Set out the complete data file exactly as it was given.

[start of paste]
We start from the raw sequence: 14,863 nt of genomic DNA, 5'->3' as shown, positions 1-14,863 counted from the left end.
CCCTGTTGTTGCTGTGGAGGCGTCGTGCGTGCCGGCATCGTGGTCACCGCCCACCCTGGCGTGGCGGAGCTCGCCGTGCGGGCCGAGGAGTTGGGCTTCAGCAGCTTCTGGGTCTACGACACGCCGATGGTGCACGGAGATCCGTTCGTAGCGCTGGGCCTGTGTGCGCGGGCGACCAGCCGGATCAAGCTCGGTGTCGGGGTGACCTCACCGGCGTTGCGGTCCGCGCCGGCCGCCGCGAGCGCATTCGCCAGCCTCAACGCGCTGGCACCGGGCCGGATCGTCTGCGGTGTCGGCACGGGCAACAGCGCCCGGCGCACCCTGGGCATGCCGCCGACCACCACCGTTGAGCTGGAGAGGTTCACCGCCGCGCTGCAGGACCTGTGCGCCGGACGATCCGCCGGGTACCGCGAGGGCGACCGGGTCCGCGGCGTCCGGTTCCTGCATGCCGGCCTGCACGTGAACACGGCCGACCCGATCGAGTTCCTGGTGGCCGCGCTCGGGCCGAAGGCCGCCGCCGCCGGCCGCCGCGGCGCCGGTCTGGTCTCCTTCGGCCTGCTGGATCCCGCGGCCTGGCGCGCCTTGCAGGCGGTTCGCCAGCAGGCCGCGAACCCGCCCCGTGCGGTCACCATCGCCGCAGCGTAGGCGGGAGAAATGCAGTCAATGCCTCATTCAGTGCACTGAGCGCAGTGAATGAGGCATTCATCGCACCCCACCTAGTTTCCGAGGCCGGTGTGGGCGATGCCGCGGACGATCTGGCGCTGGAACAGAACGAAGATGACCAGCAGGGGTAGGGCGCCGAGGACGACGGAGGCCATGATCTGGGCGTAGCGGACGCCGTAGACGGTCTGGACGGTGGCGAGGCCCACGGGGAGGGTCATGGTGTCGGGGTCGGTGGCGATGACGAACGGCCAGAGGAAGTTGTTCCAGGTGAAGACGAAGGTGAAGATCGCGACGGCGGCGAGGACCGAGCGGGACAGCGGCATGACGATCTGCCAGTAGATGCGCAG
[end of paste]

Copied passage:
We start from the raw sequence: 14,863 nt of genomic DNA, 5'->3' as shown, positions 1-14,863 counted from the left end.
CCCTGTTGTTGCTGTGGAGGCGTCGTGCGTGCCGGCATCGTGGTCACCGCCCACCCTGGCGTGGCGGAGCTCGCCGTGCGGGCCGAGGAGTTGGGCTTCAGCAGCTTCTGGGTCTACGACACGCCGATGGTGCACGGAGATCCGTTCGTAGCGCTGGGCCTGTGTGCGCGGGCGACCAGCCGGATCAAGCTCGGTGTCGGGGTGACCTCACCGGCGTTGCGGTCCGCGCCGGCCGCCGCGAGCGCATTCGCCAGCCTCAACGCGCTGGCACCGGGCCGGATCGTCTGCGGTGTCGGCACGGGCAACAGCGCCCGGCGCACCCTGGGCATGCCGCCGACCACCACCGTTGAGCTGGAGAGGTTCACCGCCGCGCTGCAGGACCTGTGCGCCGGACGATCCGCCGGGTACCGCGAGGGCGACCGGGTCCGCGGCGTCCGGTTCCTGCATGCCGGCCTGCACGTGAACACGGCCGACCCGATCGAGTTCCTGGTGGCCGCGCTCGGGCCGAAGGCCGCCGCCGCCGGCCGCCGCGGCGCCGGTCTGGTCTCCTTCGGCCTGCTGGATCCCGCGGCCTGGCGCGCCTTGCAGGCGGTTCGCCAGCAGGCCGCGAACCCGCCCCGTGCGGTCACCATCGCCGCAGCGTAGGCGGGAGAAATGCAGTCAATGCCTCATTCAGTGCACTGAGCGCAGTGAATGAGGCATTCATCGCACCCCACCTAGTTTCCGAGGCCGGTGTGGGCGATGCCGCGGACGATCTGGCGCTGGAACAGAACGAAGATGACCAGCAGGGGTAGGGCGCCGAGGACGACGGAGGCCATGATCTGGGCGTAGCGGACGCCGTAGACGGTCTGGACGGTGGCGAGGCCCACGGGGAGGGTCATGGTGTCGGGGTCGGTGGCGATGACGAACGGCCAGAGGAAGTTGTTCCAGGTGAAGACGAAGGTGAAGATCGCGACGGCGGCGAGGACCGAGCGGGACAGCGGCATGACGATCTGCCAGTAGATGCGCAG